- McKellen’s Mr. Holmes a satisfactory conclusion
- Rockford visitor spending jumps
- The misguided Cecil the lion debate
- State, union extend contract again
- Willow Creek left in the dust by development
- CUB helps residents find best deal
- What the Scott Walker fundraising controversy means for 2016
- Corn prices fade as supplies stay in surplus
- Cubs make history in an unfortunate way
- Pension battle headed for SCOTUS?
Real Estate News: July housing in Rockford up 27.2 percent over 2010
Rockford Area Realtors (RAR) sold 318 homes in July, 27.2 percent higher than a year ago, when 250 homes were sold in July 2010. This marks the third month this year in which monthly sales were higher than the same month in the previous year, with two year-over-year increases in the last two months.
The three-month average rolling price in July of $102,761 was down 2.8 percent from $105,766 in June, and down 14.5 percent from $120,136 in July 2010.
“It’s encouraging to see some continued momentum in the market with sales at levels higher than the past 13 months, driven by high affordability conditions and pent-up demand,” said Steve Bois, CEO of RAR.
Bois said some of the increase is attributed to the decline that took place when the withdrawal of the housing credit in July 2010 resulted in a drop in housing sales, yet area Realtors are seeing increased buyer activity.
Realtors are reporting high interest levels among a variety of homebuyer segments, this buyer activity confirmed by traffic to the RAR website. Last month, 11,898 unique users visited the site to search for open houses, up 11.6 percent from 10,662 unique users in June, and the largest single month of visitors since the site launched in February 2008.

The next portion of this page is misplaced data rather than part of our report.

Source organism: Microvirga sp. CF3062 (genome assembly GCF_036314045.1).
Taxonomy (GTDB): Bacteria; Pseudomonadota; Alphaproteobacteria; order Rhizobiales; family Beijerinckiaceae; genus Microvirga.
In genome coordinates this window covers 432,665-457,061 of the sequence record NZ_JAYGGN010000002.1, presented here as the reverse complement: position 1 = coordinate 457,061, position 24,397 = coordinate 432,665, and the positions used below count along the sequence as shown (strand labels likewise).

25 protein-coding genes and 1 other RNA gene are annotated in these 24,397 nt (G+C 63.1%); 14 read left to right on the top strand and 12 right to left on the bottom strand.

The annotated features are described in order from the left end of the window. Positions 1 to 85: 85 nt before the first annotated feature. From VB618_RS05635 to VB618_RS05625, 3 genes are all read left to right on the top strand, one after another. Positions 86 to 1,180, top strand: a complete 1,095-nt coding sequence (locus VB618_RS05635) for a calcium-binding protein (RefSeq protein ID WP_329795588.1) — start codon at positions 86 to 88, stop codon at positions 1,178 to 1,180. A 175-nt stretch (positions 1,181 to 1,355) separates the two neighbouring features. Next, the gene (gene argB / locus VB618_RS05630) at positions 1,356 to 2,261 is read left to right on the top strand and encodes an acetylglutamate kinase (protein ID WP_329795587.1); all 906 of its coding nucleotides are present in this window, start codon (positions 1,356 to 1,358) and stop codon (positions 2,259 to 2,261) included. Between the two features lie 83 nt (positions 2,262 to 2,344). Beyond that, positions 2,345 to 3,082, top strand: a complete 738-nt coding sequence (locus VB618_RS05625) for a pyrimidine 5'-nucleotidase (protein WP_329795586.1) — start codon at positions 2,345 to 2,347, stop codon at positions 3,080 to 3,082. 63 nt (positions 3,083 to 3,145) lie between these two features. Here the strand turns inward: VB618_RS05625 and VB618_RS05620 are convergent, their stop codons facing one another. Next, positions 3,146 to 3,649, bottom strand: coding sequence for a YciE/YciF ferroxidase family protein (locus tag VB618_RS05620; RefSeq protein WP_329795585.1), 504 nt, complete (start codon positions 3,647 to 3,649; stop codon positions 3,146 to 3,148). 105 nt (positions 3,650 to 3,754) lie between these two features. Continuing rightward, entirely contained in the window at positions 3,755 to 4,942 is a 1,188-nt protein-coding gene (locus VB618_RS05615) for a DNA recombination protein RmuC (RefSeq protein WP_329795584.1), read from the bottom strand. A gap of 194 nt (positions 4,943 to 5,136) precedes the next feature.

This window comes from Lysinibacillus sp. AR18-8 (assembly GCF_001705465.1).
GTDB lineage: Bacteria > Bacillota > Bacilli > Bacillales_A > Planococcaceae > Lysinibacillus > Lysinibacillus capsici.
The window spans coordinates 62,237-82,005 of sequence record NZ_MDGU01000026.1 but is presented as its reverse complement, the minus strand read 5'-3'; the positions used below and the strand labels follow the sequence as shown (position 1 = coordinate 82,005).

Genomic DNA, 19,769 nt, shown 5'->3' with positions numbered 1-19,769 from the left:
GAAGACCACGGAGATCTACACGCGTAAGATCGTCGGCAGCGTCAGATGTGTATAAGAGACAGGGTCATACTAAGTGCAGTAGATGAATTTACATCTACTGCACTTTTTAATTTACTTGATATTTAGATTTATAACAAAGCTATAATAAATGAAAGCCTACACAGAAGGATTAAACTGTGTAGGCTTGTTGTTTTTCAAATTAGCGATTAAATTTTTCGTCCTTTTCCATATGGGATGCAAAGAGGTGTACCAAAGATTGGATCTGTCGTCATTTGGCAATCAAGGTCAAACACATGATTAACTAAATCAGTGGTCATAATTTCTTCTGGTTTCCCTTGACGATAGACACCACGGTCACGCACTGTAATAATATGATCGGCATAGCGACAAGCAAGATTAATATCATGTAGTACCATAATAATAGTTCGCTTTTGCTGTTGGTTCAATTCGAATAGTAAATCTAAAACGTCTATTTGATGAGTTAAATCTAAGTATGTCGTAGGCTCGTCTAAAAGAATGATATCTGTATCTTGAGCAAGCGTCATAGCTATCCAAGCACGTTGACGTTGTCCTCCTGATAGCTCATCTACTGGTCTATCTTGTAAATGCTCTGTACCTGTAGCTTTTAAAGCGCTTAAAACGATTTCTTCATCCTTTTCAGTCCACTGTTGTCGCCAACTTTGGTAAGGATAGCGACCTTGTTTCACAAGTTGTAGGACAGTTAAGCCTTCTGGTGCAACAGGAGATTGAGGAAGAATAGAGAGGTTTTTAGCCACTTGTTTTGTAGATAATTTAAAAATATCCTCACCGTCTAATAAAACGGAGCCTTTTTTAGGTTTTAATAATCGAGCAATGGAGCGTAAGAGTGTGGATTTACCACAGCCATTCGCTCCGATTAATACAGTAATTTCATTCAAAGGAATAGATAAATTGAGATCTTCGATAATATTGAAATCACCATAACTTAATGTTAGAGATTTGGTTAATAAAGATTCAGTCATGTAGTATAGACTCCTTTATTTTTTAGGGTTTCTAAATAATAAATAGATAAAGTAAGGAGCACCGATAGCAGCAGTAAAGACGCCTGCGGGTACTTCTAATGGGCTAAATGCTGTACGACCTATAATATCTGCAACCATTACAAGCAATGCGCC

“The housing market has seemed poised for some modest rebound for a number of months — foreclosure activity is slightly down, interest rates are very low, and the variety of properties for sale is extensive,” Bois said.
He said challenges remain for a return to a normalized market, and top among them relate directly to the economy.
“Consumers were unimpressed by the ability of the federal government to come to a timely agreement on the deficit and raising the debt ceiling, further diverting attention from the major issue of regenerating the U.S. economy,” Bois said.
Bois said a fourth-straight month of high sales pending indicates strong sales likely to continue in August, some of that driven by a motivation to take advantage of historically low mortgage interest rates. But Bois warns that interest rates may be soon rising.
“As the government starts to leave the mortgage market and private industry steps in, banks will demand a higher rate of return on their investments,” Bois said. “Several economic sources have said that 30-year mortgage rates could increase perhaps as much as 1 to 2 percent.”
From the Aug. 17-23, 2011, issue